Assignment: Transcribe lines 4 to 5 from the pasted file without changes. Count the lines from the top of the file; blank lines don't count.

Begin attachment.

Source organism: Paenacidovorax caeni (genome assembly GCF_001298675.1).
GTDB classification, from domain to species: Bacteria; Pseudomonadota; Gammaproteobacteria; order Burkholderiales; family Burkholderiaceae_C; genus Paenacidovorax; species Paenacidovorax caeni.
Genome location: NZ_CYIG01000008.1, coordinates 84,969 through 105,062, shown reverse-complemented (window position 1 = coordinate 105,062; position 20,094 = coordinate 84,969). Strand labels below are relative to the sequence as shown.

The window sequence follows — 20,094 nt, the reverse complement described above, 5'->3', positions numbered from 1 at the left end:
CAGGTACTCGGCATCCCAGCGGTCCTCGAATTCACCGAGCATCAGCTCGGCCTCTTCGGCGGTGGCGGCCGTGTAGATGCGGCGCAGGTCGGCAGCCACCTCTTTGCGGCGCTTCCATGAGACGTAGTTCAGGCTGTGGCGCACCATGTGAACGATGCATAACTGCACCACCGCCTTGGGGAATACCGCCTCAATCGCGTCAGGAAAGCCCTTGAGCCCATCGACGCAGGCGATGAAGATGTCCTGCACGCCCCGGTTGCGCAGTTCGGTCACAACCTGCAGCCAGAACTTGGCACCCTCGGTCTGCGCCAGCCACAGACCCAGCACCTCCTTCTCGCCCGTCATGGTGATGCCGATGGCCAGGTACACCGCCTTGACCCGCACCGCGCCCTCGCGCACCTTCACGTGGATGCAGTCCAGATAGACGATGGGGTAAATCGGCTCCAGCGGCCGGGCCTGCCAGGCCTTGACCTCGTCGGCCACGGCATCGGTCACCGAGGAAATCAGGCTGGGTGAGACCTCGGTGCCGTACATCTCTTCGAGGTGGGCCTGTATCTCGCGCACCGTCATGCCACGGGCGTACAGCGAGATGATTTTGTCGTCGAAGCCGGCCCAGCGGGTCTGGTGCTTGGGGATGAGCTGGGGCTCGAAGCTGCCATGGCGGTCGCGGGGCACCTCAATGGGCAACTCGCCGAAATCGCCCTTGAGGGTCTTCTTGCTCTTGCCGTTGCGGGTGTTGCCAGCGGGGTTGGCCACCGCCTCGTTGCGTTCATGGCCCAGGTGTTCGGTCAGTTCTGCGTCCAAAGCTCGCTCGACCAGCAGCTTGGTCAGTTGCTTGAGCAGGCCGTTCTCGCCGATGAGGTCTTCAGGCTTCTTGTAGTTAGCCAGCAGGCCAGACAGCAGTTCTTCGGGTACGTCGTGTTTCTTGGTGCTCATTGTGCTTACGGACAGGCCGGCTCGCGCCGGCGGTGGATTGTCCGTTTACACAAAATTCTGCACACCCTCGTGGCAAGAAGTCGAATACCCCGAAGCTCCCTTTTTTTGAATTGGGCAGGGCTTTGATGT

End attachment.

The window sequence follows — 20,094 nt, the reverse complement described above, 5'->3', positions numbered from 1 at the left end:
CAGGTACTCGGCATCCCAGCGGTCCTCGAATTCACCGAGCATCAGCTCGGCCTCTTCGGCGGTGGCGGCCGTGTAGATGCGGCGCAGGTCGGCAGCCACCTCTTTGCGGCGCTTCCATGAGACGTAGTTCAGGCTGTGGCGCACCATGTGAACGATGCATAACTGCACCACCGCCTTGGGGAATACCGCCTCAATCGCGTCAGGAAAGCCCTTGAGCCCATCGACGCAGGCGATGAAGATGTCCTGCACGCCCCGGTTGCGCAGTTCGGTCACAACCTGCAGCCAGAACTTGGCACCCTCGGTCTGCGCCAGCCACAGACCCAGCACCTCCTTCTCGCCCGTCATGGTGATGCCGATGGCCAGGTACACCGCCTTGACCCGCACCGCGCCCTCGCGCACCTTCACGTGGATGCAGTCCAGATAGACGATGGGGTAAATCGGCTCCAGCGGCCGGGCCTGCCAGGCCTTGACCTCGTCGGCCACGGCATCGGTCACCGAGGAAATCAGGCTGGGTGAGACCTCGGTGCCGTACATCTCTTCGAGGTGGGCCTGTATCTCGCGCACCGTCATGCCACGGGCGTACAGCGAGATGATTTTGTCGTCGAAGCCGGCCCAGCGGGTCTGGTGCTTGGGGATGAGCTGGGGCTCGAAGCTGCCATGGCGGTCGCGGGGCACCTCAATGGGCAACTCGCCGAAATCGCCCTTGAGGGTCTTCTTGCTCTTGCCGTTGCGGGTGTTGCCAGCGGGGTTGGCCACCGCCTCGTTGCGTTCATGGCCCAGGTGTTCGGTCAGTTCTGCGTCCAAAGCTCGCTCGACCAGCAGCTTGGTCAGTTGCTTGAGCAGGCCGTTCTCGCCGATGAGGTCTTCAGGCTTCTTGTAGTTAGCCAGCAGGCCAGACAGCAGTTCTTCGGGTACGTCGTGTTTCTTGGTGCTCATTGTGCTTACGGACAGGCCGGCTCGCGCCGGCGGTGGATTGTCCGTTTACACAAAATTCTGCACACCCTCGTGGCAAGAAGTCGAATACCCCGAAGCTCCCTTTTTTTGAATTGGGCAGGGCTTTGATGT